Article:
Allsup: The Girl Who Didn’t Line Up

Reesa was lost in golden October. Shining maple trees bridged the concrete walk down the gentle hill. Brown-gold fallen leaves carpeted the hillside. Bright gold leaves floated toward this mottled carpet where, upon landing, they glittered like brilliant stars.

Alone in this golden splendor, Reesa seemed unaware that she should be with her classmates. Tall, slender, and light on her feet, she danced gleefully from falling leaf to falling leaf, catching a dazzling yellow bouquet of falling stars.

I was tempted to open the door and call out to Reesa. I knew I had only seconds before I must return to the classroom or risk disruption. But I didn’t call out. I wanted Reesa to learn to line up with the class. But I also wanted her to have this sacred moment. I made one of the one thousand judgment calls a teacher in a wonder-centered school makes each day. I just waited.

Teachers, visionaries, psychologists and politicians have long argued about the appropriate balance of work and play, of compliance and freedom at school. Advocates of open classrooms and home schooling might argue that Reesa should have been allowed unlimited time amid swirling leaves. In contrast, those who were successful in moving standards-based education into most public school classrooms in the early years of the new millennium might counter that the allocation of an hour or more a day for play in first grade cuts into time for reading instruction.

As a teacher in a wonder-centered classroom, my goal is to never sacrifice a moment of wonder. Yet, I know that while I work to protect each moment of awe, protecting every wondrous experience for every child in my care is ultimately impossible. I know too that the best shot at cultivating and protecting sacred moments at school is to entrust each child to teachers who are allowed to make, perhaps, one thousand judgment calls each day, who are given significant freedom in orchestrating the movement of children, dynamically balancing freedom and responsibility in each situation. Thus, the teacher demonstrates the dance itself, not just freedom, not just responsibility, but the art of living.

Condensed from Chapter Four: Attention from the forthcoming book, A Gift of Wonder, A True Story Showing School As It Should Be by Kim Allsup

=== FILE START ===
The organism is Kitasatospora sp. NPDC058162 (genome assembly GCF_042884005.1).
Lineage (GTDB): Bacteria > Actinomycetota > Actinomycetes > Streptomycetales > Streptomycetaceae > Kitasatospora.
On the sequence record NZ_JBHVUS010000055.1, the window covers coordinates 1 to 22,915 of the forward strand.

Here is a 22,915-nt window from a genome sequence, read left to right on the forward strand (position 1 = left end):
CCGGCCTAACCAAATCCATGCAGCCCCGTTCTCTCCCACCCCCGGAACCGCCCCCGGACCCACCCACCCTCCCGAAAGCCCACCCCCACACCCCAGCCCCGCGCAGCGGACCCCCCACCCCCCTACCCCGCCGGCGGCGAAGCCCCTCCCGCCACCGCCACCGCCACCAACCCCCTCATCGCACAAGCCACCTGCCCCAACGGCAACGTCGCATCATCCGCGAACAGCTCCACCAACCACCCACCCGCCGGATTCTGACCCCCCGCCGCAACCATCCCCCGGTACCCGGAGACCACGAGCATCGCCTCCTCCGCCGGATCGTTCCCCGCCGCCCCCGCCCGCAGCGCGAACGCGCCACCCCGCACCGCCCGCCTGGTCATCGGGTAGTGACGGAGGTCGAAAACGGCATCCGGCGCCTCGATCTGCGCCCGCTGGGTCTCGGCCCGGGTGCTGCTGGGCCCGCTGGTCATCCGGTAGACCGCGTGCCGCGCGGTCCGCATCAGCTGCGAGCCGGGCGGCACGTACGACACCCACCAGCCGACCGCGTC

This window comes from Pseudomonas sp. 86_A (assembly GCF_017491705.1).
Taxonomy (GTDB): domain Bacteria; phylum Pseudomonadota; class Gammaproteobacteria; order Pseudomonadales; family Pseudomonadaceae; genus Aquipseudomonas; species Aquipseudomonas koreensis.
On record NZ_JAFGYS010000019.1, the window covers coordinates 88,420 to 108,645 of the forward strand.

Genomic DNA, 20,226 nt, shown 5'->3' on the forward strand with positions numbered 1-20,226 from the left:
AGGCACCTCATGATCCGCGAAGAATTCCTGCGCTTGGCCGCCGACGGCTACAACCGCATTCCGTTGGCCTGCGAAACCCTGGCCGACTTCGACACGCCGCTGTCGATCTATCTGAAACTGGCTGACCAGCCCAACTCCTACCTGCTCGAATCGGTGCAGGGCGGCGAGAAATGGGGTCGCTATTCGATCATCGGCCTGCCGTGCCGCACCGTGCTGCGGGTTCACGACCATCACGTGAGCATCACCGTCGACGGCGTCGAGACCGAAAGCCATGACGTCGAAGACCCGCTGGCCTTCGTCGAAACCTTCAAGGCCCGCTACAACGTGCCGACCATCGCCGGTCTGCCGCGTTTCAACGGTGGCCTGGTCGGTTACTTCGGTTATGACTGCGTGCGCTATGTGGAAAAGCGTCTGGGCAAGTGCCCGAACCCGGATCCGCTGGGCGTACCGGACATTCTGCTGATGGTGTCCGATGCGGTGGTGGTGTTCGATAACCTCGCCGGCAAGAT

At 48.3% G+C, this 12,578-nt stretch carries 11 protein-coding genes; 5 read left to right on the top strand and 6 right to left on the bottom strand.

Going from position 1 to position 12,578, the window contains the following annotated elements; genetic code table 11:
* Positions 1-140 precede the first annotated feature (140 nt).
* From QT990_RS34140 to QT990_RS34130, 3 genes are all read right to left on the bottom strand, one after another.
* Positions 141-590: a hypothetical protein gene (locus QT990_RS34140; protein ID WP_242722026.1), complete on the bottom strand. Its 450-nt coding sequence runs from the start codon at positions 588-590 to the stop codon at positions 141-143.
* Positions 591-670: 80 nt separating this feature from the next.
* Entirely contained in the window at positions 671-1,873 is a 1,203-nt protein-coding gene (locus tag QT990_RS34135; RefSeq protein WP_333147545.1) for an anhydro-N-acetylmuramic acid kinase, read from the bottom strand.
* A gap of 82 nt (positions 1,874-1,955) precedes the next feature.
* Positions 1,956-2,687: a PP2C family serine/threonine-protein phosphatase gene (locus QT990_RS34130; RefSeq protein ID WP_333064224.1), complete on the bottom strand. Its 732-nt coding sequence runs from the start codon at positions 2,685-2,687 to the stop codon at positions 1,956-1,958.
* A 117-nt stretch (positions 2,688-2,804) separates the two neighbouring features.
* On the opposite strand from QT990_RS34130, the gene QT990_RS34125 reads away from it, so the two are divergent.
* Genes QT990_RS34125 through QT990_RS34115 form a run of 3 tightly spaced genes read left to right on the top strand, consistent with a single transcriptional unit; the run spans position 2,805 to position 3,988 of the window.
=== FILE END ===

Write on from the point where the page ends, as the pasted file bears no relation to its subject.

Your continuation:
Written by Kim Allsup and published by Growing Children ~ July 18, 2017.

A Gift of Wonder, A True Story Showing School As It Should Be, is a new book available through pre-order that shows this engagement and the type of teaching that supports it. We need many such stories about ways to work with the power of intrinsic motivation at school. These positive stories can help transform our national vision of the future of schooling.

Please help bring this book into into the national dialogue about education by:

~ sharing this post

~ Reviewing the book on Amazon or Goodreads

~ Supporting the Indiegogo campaign which pays for a professional publicist and advertising. The campaign is only 6 percent funded and needs a lot of support!! Support HERE

A Gift of Wonder is available for pre-order:

From the author ~ Click on the secret perk HERE. Copies will be mailed by August 15. Signed copies are also available

From the publisher

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The forces behind the currently prevailing form of education are enormous. It will take the vision and and committment of many people who care about protecting childhood to turn the tide. With your support, A Gift of Wonder can be an important part of this grassroots movement to re-envision schooling.

If you have already ordered a book or supported the campaign, I send you my deep gratitude! ~ Kim

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